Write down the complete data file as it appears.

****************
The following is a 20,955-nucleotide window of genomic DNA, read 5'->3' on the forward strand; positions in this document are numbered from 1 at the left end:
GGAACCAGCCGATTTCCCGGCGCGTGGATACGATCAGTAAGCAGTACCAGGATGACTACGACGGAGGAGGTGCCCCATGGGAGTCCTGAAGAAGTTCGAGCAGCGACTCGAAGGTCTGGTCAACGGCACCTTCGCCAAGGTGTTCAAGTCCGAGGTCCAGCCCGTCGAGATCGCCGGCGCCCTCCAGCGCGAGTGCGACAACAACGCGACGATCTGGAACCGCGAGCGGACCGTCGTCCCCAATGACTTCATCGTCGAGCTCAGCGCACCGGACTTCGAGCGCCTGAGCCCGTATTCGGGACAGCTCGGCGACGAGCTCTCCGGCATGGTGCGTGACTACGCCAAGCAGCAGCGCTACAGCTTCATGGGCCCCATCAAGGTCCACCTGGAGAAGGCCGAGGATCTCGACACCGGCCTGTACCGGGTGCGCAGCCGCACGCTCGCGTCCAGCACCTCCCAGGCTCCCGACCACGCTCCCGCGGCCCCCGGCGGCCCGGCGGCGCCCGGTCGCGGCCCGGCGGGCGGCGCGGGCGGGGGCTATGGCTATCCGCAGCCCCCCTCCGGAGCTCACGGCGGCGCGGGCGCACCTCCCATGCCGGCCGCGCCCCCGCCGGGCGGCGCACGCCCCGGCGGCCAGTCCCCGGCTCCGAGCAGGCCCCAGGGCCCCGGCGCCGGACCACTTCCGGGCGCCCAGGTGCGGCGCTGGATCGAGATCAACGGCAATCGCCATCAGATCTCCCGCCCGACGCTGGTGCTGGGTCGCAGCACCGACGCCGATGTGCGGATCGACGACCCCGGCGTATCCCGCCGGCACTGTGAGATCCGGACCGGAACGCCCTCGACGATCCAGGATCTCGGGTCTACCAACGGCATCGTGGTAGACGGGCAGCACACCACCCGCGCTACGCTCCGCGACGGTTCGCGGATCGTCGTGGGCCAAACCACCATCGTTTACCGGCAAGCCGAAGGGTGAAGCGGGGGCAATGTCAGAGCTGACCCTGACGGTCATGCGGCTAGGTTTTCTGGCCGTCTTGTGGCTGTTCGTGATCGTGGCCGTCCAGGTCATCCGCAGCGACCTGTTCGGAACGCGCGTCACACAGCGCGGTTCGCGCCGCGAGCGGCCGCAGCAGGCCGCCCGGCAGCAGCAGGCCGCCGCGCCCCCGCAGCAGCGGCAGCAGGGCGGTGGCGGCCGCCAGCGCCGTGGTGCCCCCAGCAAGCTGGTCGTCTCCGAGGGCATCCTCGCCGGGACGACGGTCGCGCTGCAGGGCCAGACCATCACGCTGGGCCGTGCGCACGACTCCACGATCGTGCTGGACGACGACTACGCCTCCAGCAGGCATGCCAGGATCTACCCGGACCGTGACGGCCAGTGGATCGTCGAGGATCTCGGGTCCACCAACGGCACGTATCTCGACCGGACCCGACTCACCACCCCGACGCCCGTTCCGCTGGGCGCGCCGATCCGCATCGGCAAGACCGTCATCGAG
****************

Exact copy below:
The following is a 20,955-nucleotide window of genomic DNA, read 5'->3' on the forward strand; positions in this document are numbered from 1 at the left end:
GGAACCAGCCGATTTCCCGGCGCGTGGATACGATCAGTAAGCAGTACCAGGATGACTACGACGGAGGAGGTGCCCCATGGGAGTCCTGAAGAAGTTCGAGCAGCGACTCGAAGGTCTGGTCAACGGCACCTTCGCCAAGGTGTTCAAGTCCGAGGTCCAGCCCGTCGAGATCGCCGGCGCCCTCCAGCGCGAGTGCGACAACAACGCGACGATCTGGAACCGCGAGCGGACCGTCGTCCCCAATGACTTCATCGTCGAGCTCAGCGCACCGGACTTCGAGCGCCTGAGCCCGTATTCGGGACAGCTCGGCGACGAGCTCTCCGGCATGGTGCGTGACTACGCCAAGCAGCAGCGCTACAGCTTCATGGGCCCCATCAAGGTCCACCTGGAGAAGGCCGAGGATCTCGACACCGGCCTGTACCGGGTGCGCAGCCGCACGCTCGCGTCCAGCACCTCCCAGGCTCCCGACCACGCTCCCGCGGCCCCCGGCGGCCCGGCGGCGCCCGGTCGCGGCCCGGCGGGCGGCGCGGGCGGGGGCTATGGCTATCCGCAGCCCCCCTCCGGAGCTCACGGCGGCGCGGGCGCACCTCCCATGCCGGCCGCGCCCCCGCCGGGCGGCGCACGCCCCGGCGGCCAGTCCCCGGCTCCGAGCAGGCCCCAGGGCCCCGGCGCCGGACCACTTCCGGGCGCCCAGGTGCGGCGCTGGATCGAGATCAACGGCAATCGCCATCAGATCTCCCGCCCGACGCTGGTGCTGGGTCGCAGCACCGACGCCGATGTGCGGATCGACGACCCCGGCGTATCCCGCCGGCACTGTGAGATCCGGACCGGAACGCCCTCGACGATCCAGGATCTCGGGTCTACCAACGGCATCGTGGTAGACGGGCAGCACACCACCCGCGCTACGCTCCGCGACGGTTCGCGGATCGTCGTGGGCCAAACCACCATCGTTTACCGGCAAGCCGAAGGGTGAAGCGGGGGCAATGTCAGAGCTGACCCTGACGGTCATGCGGCTAGGTTTTCTGGCCGTCTTGTGGCTGTTCGTGATCGTGGCCGTCCAGGTCATCCGCAGCGACCTGTTCGGAACGCGCGTCACACAGCGCGGTTCGCGCCGCGAGCGGCCGCAGCAGGCCGCCCGGCAGCAGCAGGCCGCCGCGCCCCCGCAGCAGCGGCAGCAGGGCGGTGGCGGCCGCCAGCGCCGTGGTGCCCCCAGCAAGCTGGTCGTCTCCGAGGGCATCCTCGCCGGGACGACGGTCGCGCTGCAGGGCCAGACCATCACGCTGGGCCGTGCGCACGACTCCACGATCGTGCTGGACGACGACTACGCCTCCAGCAGGCATGCCAGGATCTACCCGGACCGTGACGGCCAGTGGATCGTCGAGGATCTCGGGTCCACCAACGGCACGTATCTCGACCGGACCCGACTCACCACCCCGACGCCCGTTCCGCTGGGCGCGCCGATCCGCATCGGCAAGACCGTCATCGAG